I was about to go to sleep. There wasn’t anything else to it. We said, “I love you,” before hanging up, and I lay in the darkness in that damp bunk room, twelve hundred kilometres away from her, feeling into the void that is left when somebody that you love leaves this world. I did sleep, through sheer willpower maybe. The next morning passed strangely. I told my Camp Out friends what had happened. Some of them knew Lachie, but most of them didn’t. He was from a different city, a new part of my life, distinct from my Sydney friendships, and it felt like a weird response to “Happy Birthday”, but that was just the situation.
I just cried all morning, weeping into the vegetables. I’m a seasoned veteran of crying in public. I’ve cried in Priceline when the cashier asked me if I was going to go the “whole way” with my transition. I cry on the cross-trainer at the gym. I cry at work, just weeping quietly behind my computer. I’m not going to take the day off because I’m crying. I have shit to do.
And I do not process pain by removing myself from other people. This life is really full-on. We need to be in it together, and that’s how I felt that day. Losing someone you love is never anything less than unbearable, and I can’t take a day off from that. So I said, “If you can’t handle crying, you better look away.”
At one point, the kitchen was becoming blurry and I was holding a sharp knife. For health and safety reasons, I went outside with a co-cook and cried in her arms behind the building, listening to the sounds of the young people reading out Gems – the little diamond-shaped cards that serve as a postage system for compliments within Camp Out.
Being in a space where adults and young people are making connections, forming these community-focused bonds is always intense. To be in that with fresh and sharp grief over somebody who had to leave this world because it was too painful to be in it is like nothing else. That night I sat with an ice pack wrapped around my knee while a mess hall full of queer young people and adults sang me Happy Birthday. I felt… I don’t know how I felt.
A few years ago, I had a hot desk at a studio where I would go and write. I took my friend Lachie there, and we sat and wrote together, me stubbornly working on something I never thought that I’d finish, him alternately staring out the window and writing short stories about a city where plants have taken over the buildings. The story was narrated by the plants. I used to fix his homework for him because he couldn’t cut it back to meet the word count. His essays were these endless, incredible cyclical things, just nonsense with stabbing moments of lucidity. One line read, “The fluff inside my pillow is just fluff.”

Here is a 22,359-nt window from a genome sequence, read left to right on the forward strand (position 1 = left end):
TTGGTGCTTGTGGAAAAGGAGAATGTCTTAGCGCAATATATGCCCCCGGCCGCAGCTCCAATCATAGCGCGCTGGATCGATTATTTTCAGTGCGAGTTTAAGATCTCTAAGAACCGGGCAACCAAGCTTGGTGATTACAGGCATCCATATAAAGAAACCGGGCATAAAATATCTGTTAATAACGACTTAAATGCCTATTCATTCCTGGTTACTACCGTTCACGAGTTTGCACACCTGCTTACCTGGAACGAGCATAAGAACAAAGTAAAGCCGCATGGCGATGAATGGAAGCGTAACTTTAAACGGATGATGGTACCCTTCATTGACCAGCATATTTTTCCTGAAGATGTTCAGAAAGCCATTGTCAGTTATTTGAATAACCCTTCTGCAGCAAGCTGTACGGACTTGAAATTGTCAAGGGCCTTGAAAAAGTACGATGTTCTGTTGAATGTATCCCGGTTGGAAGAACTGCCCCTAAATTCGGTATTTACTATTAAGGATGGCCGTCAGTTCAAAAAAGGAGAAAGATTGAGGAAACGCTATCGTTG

I gave Lachie a spare key to the studio so he could meet me there. Once, I went over to his house and I saw that he’d hung the key on a nail on his wall, and not near the door so he wouldn’t forget it – just below where the wall met the ceiling, out of reach. “You can’t get it there,” I said to him, “it’s too high.”
I told him once that when writing, fear of being seen leads me to work things over and over until they’re flat and evasive until no reader could discern what I am really saying. I told him I was afraid of finishing anything, afraid of what it would mean to be read by other people. Lachie, who put the key so high on the wall that he couldn’t get it down, said to me, “No fear. Drive away fear.”
The night of my book launch in Sydney, I left while people were still milling around. My partner and I went to the airport. We had to get back to Melbourne for the next day. We had a funeral to attend.
When I sat down to write this a few weeks ago, it was Lachie’s 30th birthday. He’d been gone for six months. That night, I sat on the beach at Phillip Island with my partner and our friend; both of them who had loved Lachie and been loved by him. We were talking about what he’d be doing if he was there. He probably would be frantically paddling away on a stolen kayak, or maybe collecting shells and twigs, walking lightly on the balls of his feet like he always did, as though he was about to float away.
I had thought that writing, especially fiction, was a kind of solitary practice. You sit at a desk making stuff up, trying to make it make sense. Releasing my novel, Sisters of No Mercy, shattered this notion. People who knew him read that book and told me how much of Lachie there was in it. I only hope that I can continue to drive away fear. Thank you.